Background: Sedentary behavior has received much attention in the scientific community over the past decade. There is growing evidence that sedentary behavior is negatively associated with physical and mental health. However, an in-depth understanding of the social and environmental context of sedentary behavior is missing. Information about sedentary behavior, such as how everyday sedentary behavior occurs throughout the day (eg, number and length of sedentary bouts), where, when, and with whom it takes place, and what people are doing while being sedentary, is useful to inform the development of interventions aimed at reducing sedentary time. However, examining everyday sedentary behavior requires specific methods.
Objective: The purpose of this paper is (1) to introduce sedentary behavior–triggered Ecological Momentary Assessment (EMA) as a methodological advancement in the field of sedentary behavior research and (2) to examine the accuracy of sedentary behavior–triggered EMA in 3 different studies in healthy adults. Moreover, we compare the accuracy of sedentary behavior–triggered EMA to simulations of random-trigger designs.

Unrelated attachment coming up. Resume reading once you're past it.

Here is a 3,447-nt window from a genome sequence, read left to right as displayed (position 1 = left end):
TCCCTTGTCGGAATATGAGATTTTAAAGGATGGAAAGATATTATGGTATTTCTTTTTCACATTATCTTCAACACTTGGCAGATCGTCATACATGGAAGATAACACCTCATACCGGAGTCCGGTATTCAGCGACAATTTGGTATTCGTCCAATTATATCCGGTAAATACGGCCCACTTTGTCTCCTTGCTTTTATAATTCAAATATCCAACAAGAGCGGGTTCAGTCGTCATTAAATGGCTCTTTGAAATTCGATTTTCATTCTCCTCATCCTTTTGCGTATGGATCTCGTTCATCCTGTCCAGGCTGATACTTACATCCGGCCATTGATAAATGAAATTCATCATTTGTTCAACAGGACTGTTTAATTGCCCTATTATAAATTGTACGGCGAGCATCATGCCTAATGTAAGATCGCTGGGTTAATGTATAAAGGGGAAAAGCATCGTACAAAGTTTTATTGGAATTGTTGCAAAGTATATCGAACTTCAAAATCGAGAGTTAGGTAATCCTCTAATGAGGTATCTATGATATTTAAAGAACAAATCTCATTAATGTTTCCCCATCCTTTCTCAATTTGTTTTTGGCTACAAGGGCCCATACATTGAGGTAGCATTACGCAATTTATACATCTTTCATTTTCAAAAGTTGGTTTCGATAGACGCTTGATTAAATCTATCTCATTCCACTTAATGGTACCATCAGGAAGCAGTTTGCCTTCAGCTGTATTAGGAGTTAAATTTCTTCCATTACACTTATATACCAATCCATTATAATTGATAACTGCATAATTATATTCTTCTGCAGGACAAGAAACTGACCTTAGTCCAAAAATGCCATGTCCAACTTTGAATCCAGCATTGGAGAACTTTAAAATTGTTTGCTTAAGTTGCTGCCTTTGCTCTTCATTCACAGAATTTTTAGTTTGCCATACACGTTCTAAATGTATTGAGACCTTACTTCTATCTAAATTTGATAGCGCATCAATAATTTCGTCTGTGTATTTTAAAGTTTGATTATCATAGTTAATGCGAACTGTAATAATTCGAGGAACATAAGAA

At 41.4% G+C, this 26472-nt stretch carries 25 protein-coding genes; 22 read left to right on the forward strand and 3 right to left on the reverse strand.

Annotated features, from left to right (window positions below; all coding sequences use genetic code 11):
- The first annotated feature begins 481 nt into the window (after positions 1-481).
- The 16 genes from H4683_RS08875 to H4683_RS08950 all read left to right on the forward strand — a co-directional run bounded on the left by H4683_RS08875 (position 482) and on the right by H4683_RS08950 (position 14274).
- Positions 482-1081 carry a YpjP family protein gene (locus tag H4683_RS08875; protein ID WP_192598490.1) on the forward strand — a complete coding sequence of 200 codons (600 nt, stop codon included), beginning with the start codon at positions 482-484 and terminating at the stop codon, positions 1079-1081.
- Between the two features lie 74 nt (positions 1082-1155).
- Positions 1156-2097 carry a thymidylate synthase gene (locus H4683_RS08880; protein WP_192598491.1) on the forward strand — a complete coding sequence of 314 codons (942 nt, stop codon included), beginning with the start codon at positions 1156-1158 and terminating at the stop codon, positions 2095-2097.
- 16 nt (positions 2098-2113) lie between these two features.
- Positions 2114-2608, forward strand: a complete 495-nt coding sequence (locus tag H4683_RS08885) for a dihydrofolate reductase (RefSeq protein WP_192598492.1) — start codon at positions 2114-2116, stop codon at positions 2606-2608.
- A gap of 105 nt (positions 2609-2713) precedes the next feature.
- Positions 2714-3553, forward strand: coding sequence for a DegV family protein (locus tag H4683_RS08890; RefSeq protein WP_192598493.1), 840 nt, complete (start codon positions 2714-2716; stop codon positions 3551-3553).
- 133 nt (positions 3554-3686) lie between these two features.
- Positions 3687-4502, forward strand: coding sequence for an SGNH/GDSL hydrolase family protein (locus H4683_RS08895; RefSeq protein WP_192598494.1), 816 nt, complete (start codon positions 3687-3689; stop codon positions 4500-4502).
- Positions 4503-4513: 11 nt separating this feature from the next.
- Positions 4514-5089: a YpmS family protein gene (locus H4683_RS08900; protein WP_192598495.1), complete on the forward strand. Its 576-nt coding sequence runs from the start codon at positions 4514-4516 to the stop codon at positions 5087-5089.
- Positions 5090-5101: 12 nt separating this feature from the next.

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Results: Based on the accelerometer recordings, 29.3% (5062/17278) of all sedentary bouts were classified as moderate-to-long (20-40 minutes) and long bouts (≥ 41 minutes). On average, the accuracy by participant was 82.77% (3339/4034; SD 21.01%, range 71.00-88.22%) on the study level. Compared to simulations of random prompts (every 120 minutes), the number of triggered prompts was up to 47.9% (n=704) higher through the sedentary behavior–triggered EMA approach. Nearly 40% (799/2001) of all prolonged sedentary bouts (≥ 20 minutes) occurred during work, and in 57% (1140/2001) of all bouts, the participants were not alone.
Conclusions: Sedentary behavior–triggered EMA is an accurate method for collecting contextual information on sedentary behavior in daily life. Given the growing interest in sedentary behavior research, this sophisticated approach offers a real advancement as it can be used to collect social and environmental contextual information or to unravel dynamic associations. Furthermore, it can be modified to develop sedentary behavior–triggered mHealth interventions.